In either case, once referred a subsidy or scheme may not be implemented until the CMA has reported on it and a "cooling off period" of five working days has passed. However, the CMA cannot prohibit a subsidy from being granted. Persons aggrieved by a particular subsidy, such as competitors of the recipient, can bring judicial review proceedings against the granting authority, which the Bill provides will be heard by the Competition Appeal Tribunal. A report by the CMA to the effect that a subsidy would not be consistent with the legislation may therefore in practice result in it never being granted, as such a report would otherwise give a challenger a very good case to take to the CAT.

Where are we now?

The Bill does not mark a significant shift away from EU State aid law. The TCA provides for a minimum set of rules which are approximate to but less restrictive than State aid law, and the Bill builds on those to a degree. The result is that the UK's new domestic subsidy control law will not be that dissimilar to EU State aid law.

Some things will change – the Bill is arguably easier to understand than EU State aid rules were, in large part because it collects them together in a more accessible format than the combination of Commission regulations and ECJ caselaw in which the bulk of State aid rules are found. The Bill also codifies some of the definitions the EU courts had given to State aid terms, which would remove the scope for those to be re-litigated in UK courts.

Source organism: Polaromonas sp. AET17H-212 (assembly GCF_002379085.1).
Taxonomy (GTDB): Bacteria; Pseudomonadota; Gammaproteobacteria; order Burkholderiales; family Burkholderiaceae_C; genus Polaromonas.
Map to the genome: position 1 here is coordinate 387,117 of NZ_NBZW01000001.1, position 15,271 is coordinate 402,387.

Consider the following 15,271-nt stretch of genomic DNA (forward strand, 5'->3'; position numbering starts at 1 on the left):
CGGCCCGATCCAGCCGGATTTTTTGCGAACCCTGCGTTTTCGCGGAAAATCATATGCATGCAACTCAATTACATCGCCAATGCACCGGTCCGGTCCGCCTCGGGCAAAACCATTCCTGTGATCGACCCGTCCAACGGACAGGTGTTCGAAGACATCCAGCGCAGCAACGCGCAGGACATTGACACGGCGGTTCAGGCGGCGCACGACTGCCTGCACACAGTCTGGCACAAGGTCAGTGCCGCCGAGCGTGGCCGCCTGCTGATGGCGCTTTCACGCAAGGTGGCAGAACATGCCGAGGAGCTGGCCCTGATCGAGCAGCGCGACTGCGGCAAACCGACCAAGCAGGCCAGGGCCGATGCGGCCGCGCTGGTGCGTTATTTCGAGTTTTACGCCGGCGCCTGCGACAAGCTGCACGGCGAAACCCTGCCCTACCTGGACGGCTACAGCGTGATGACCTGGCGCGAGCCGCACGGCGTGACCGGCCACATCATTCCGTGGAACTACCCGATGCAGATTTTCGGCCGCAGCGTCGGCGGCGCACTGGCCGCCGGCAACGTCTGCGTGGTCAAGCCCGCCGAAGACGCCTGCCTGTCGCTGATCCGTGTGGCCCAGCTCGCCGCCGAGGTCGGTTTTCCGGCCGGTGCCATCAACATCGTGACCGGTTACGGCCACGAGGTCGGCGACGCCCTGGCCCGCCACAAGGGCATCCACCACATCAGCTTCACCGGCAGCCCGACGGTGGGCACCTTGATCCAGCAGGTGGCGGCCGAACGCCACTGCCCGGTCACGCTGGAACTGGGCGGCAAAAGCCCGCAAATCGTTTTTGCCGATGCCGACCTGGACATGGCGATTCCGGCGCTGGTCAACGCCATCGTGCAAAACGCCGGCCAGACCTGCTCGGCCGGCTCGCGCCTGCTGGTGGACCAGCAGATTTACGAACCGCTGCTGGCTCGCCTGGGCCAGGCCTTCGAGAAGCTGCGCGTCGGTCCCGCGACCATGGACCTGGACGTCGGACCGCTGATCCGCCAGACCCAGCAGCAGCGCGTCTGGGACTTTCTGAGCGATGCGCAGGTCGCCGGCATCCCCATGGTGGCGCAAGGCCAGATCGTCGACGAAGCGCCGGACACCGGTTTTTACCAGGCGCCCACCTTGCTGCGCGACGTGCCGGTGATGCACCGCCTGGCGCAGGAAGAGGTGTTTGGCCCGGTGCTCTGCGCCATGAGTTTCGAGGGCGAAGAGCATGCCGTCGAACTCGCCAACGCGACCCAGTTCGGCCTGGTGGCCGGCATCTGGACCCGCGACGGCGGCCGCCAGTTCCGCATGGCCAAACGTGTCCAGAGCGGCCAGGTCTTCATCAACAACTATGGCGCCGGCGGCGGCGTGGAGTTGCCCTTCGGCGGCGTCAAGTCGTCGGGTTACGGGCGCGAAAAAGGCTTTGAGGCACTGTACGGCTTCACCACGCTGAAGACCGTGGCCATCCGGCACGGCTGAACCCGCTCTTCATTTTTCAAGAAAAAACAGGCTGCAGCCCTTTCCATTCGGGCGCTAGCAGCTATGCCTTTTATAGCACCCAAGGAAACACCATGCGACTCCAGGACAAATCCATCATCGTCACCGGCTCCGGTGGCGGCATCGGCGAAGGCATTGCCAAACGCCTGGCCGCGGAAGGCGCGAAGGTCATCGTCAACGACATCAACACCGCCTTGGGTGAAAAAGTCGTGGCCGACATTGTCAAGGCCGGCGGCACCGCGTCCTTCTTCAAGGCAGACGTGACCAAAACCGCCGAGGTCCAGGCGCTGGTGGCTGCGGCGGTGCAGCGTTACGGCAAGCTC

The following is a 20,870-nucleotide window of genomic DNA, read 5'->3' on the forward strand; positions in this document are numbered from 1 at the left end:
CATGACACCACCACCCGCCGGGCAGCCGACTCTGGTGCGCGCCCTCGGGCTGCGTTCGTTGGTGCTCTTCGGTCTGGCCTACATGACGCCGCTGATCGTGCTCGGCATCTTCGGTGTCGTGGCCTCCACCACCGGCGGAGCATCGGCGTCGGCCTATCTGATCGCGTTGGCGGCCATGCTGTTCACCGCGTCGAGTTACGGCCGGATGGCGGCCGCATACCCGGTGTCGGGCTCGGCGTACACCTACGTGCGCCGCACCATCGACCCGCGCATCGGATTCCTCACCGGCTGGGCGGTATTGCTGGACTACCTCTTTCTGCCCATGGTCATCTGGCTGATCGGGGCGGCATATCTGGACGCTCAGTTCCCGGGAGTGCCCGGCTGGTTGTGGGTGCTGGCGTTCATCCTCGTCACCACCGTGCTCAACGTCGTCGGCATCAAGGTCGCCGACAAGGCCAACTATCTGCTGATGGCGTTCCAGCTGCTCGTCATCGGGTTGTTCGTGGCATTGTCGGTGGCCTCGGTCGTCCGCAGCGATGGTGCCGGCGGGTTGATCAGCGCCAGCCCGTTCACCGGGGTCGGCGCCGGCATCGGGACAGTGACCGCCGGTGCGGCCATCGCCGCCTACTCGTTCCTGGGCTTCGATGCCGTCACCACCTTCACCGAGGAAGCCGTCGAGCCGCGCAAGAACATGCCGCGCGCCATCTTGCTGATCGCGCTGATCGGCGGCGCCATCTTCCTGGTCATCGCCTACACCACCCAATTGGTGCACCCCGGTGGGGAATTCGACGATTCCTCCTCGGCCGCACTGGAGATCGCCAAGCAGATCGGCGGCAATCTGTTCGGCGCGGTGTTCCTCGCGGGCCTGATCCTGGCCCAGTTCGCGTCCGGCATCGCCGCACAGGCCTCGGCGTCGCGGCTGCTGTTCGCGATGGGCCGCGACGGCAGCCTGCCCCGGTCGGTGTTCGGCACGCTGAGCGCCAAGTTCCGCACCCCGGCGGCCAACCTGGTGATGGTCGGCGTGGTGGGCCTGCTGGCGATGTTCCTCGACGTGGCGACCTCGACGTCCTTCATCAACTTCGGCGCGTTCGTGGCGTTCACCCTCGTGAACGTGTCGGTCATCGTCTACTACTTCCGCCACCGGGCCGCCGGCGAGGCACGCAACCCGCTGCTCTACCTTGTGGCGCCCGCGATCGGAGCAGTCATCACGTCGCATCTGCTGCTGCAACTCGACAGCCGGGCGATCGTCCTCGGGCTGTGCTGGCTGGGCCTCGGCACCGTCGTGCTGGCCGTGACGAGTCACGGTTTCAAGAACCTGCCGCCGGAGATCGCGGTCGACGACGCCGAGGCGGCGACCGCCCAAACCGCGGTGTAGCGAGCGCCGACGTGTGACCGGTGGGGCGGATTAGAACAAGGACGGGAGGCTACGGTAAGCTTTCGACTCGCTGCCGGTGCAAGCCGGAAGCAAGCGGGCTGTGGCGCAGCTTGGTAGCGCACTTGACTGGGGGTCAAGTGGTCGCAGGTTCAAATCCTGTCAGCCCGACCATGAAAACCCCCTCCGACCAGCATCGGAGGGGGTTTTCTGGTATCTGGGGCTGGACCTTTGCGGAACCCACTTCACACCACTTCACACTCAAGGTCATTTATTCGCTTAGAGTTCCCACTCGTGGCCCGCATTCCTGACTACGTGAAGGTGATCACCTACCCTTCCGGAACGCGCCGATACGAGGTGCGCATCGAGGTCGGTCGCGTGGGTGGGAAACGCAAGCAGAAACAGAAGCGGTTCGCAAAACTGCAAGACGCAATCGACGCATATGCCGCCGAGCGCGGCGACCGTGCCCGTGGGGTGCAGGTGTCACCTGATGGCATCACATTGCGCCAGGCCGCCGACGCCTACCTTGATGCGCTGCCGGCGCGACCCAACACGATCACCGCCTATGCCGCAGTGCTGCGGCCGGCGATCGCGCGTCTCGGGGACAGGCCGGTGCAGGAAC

The most significant change relative to the TCA is that the Bill closes the door on the possibility of subsidies being permitted so long as they do not impact on trade with the EU. The possibility of a payment constituting a subsidy if it has an impact on trade within the UK is likely to mean that most grants of public funds will qualify as subsidies and be subject to the "principles" and requirements of the Subsidy Control legislation.

Plus ça change…


Jamie Dunne

Senior Associate